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Caught in the act 

Are city officials in Atascadero using unethical and potentially illegal threats to force out downtown property owners?

In a David-and-Goliath-like scenario, some Atascadero city officials are apparently using the threat of eminent domain to intimidate some property owners into selling their land to the city for a below-market price.

And the property owners are wondering to what lengths the city and its redevelopment agency will go in the name of enhancing its downtown.

Just ask Pat and Sue Gaughan, who own property at 6040 El Camino Real, across the street from the newly renovated Carlton Hotel.

The Gaughans, who live in the hills above Atascadero, have owned the El Camino Real location since 1985. Pat ran an auto shop there until he retired in 2004, and says that he planned on living off the income he would make leasing out his property.

But that's not going to happen. The Gaughans are now trying to sell their property, but not to the city.

In July of 2004, the city's redevelopment agency offered the Gaughans $1.1 million for their property.

They turned the city down because they felt the offer was too low.

In November of 2004, the Gaughans leased their auto shop to Damian Shipeela, the owner of Landis Automotive in San Luis Obispo. Shipeela moved in equipment and staff, put up a sign, and opened for business.

Then, in February of 2005, the Gaughans came home one day and heard this message on their answering machine:

"Pat, Sue, this is Marty Tracey from Atascadero. I want to give you a heads up. The City Council last night sitting in the redevelopment agency in closed session has directed staff to move forward with an eminent domain process on your property there across from the Carlton.

"I hate to be the one that tells you this, but I wanted you to hear it from me, before you get letters from the city attorney and stuff like that. So, I don't feel good about this, but I would like to talk to both of you about it and what the process would be ... not to advise you, but just to answer your questions.

"So if you give me a call back at your earliest convenience, maybe we can set something up, meet me here, or I'll meet you wherever you want to. I'm at 461-5000, extension 3460."

click to enlarge I HAVE NEVER DONE SUCH A THING:  Martin Tracey, Atascaderos executive deputy director of redevelopment, says he did not leave the phone message, and claims "[the city has] no intention of taking any properties by eminent domain."
  • I HAVE NEVER DONE SUCH A THING: Martin Tracey, Atascaderos executive deputy director of redevelopment, says he did not leave the phone message, and claims "[the city has] no intention of taking any properties by eminent domain."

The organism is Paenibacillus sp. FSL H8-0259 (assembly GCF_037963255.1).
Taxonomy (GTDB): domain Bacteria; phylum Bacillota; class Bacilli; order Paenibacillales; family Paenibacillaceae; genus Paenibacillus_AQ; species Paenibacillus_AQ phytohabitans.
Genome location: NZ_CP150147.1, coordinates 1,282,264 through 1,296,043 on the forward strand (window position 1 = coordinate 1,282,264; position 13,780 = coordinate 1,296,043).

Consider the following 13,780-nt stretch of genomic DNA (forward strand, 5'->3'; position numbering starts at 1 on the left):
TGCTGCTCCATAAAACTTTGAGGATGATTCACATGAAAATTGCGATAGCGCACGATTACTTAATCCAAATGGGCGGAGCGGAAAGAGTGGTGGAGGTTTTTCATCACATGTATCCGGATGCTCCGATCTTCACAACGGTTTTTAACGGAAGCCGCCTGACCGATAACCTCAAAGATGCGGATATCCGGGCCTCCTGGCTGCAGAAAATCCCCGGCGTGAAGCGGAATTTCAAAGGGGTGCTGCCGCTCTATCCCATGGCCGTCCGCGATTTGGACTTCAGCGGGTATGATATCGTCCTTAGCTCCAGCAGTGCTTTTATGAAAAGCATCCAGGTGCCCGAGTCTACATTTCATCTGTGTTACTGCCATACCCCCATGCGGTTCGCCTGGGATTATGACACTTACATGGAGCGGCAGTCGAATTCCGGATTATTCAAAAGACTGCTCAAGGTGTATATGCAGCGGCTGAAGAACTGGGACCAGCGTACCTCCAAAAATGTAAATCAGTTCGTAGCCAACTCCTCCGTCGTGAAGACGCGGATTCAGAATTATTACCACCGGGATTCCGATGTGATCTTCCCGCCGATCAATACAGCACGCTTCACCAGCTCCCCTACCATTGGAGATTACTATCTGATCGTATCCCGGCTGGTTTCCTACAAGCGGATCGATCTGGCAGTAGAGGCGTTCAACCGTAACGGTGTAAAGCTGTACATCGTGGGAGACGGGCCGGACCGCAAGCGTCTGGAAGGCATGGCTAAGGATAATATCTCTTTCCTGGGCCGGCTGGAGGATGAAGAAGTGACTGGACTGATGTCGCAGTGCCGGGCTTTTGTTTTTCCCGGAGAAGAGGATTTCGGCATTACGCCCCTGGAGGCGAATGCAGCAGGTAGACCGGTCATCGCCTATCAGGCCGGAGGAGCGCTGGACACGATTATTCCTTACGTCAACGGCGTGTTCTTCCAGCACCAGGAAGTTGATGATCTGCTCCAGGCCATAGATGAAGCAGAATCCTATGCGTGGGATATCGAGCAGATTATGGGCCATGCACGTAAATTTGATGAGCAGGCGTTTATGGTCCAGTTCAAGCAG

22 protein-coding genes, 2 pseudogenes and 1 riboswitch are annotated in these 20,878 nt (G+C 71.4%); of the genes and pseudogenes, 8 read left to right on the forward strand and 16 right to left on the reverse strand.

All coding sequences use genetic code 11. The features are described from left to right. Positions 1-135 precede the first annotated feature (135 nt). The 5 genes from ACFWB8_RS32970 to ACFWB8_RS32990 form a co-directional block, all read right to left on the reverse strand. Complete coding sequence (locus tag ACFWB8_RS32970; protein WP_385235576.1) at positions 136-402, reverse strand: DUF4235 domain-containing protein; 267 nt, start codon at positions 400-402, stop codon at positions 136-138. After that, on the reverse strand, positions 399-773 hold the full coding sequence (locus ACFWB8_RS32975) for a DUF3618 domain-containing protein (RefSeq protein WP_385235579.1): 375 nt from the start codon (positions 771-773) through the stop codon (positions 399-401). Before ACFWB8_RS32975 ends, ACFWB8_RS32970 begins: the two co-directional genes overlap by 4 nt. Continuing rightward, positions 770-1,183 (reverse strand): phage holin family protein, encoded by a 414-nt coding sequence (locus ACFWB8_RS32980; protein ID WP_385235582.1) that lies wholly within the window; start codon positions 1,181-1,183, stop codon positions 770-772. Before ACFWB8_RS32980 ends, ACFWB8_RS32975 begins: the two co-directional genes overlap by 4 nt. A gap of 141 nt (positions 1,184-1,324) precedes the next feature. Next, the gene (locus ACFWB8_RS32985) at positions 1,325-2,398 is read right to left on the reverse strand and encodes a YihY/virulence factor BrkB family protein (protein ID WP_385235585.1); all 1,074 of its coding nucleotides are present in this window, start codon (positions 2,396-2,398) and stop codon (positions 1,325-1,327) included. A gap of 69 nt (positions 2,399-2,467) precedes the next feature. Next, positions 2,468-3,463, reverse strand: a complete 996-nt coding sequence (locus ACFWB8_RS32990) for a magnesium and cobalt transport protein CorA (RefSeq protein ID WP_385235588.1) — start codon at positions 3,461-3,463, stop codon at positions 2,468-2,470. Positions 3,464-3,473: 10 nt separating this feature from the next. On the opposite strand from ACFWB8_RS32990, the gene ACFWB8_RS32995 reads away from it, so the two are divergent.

#Martin Tracey is the executive deputy director of the city's redevelopment agency. He denies ever leaving that message.

"I have never done such a thing," Tracey recently said when asked about the call.

New Times has a copy of the message left on the Gaughans' answering-machine tape, and Tracey has repeatedly declined New Times' offer to listen to it.

But Atascadero city manager Wade McKinney confirms that it is Tracey's voice on the tape.

The message to the Gaughans appears to be inappropriate for two reasons:

First, the city has not started any eminent domain proceedings on the Gaughan's property, so says Atascadero City Attorney Patrick Enright, along with two City Council members and Mayor Wendy Scalise.

Second, according to California law, as well as Tom Hart, the deputy director of the California Redevelopment Association, it's highly illegal for a redevelopment agency to discuss eminent domain during a closed session. It violates the Brown Act.

Eminent domain gives government bodies the power to take private property without the owner's consent. It is normally used to complete a public project, such as a road. But Steve Greenhut, a reporter for the Orange County Register and the author of "Abuse of Power," a book on eminent domain, said that cities have been known to use the threat of eminent domain to pressure landowners to sell at lower-than-market prices. 

The pressure continues

Because the Gaughans' property had once been a Texaco station in the early 1980s, the city in May of 2004 had asked the Gaughans if they would agree to a phase one environmental study on the site to determine if there was a history of possible contamination. The Gaughans agreed.